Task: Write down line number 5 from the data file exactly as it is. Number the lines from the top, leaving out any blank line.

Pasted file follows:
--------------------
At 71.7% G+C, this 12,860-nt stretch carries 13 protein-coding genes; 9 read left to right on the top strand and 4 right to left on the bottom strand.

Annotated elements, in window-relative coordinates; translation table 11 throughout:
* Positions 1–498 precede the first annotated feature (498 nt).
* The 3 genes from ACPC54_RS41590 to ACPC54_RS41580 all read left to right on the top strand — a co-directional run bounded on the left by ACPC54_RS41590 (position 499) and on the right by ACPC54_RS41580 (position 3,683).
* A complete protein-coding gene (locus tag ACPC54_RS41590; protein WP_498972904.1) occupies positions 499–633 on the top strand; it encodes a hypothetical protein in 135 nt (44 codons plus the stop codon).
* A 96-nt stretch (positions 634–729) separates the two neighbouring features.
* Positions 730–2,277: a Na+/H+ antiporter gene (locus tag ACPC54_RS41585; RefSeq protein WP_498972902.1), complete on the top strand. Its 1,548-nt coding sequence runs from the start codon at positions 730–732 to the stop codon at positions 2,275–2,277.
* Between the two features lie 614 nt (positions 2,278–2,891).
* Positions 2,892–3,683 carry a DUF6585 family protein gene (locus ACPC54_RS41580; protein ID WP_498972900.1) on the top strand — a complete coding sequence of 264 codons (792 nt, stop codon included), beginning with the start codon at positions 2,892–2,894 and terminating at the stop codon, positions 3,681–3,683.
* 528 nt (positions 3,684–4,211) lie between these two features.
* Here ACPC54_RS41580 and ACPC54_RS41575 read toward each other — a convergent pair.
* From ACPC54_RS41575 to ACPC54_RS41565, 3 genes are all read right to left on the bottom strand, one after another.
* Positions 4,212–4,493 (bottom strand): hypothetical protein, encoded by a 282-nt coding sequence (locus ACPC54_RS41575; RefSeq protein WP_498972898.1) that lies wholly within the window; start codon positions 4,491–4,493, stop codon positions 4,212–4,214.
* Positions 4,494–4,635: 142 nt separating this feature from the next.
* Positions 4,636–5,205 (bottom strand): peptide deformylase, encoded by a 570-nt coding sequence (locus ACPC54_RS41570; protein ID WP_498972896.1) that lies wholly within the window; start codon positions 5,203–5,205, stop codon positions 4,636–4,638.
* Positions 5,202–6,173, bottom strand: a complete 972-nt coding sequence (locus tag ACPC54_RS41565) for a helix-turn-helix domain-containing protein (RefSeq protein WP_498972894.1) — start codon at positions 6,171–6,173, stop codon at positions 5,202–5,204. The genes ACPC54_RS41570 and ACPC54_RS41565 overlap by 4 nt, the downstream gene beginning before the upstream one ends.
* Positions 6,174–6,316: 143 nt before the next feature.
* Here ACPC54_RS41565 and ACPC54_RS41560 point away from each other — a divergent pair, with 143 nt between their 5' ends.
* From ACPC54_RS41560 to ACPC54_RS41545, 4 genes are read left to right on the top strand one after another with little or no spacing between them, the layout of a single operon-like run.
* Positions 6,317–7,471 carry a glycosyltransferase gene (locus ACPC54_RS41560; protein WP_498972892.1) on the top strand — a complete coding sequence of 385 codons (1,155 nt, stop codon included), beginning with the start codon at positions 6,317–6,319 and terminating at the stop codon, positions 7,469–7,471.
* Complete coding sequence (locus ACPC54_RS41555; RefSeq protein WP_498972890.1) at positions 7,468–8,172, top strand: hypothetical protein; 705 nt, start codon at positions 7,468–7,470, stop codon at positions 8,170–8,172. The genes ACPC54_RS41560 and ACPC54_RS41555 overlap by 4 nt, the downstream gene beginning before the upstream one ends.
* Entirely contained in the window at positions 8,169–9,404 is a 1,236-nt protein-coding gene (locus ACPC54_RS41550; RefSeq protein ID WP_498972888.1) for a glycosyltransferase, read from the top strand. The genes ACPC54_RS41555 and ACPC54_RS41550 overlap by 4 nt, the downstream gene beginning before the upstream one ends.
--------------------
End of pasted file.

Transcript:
* A complete protein-coding gene (locus tag ACPC54_RS41590; protein WP_498972904.1) occupies positions 499–633 on the top strand; it encodes a hypothetical protein in 135 nt (44 codons plus the stop codon).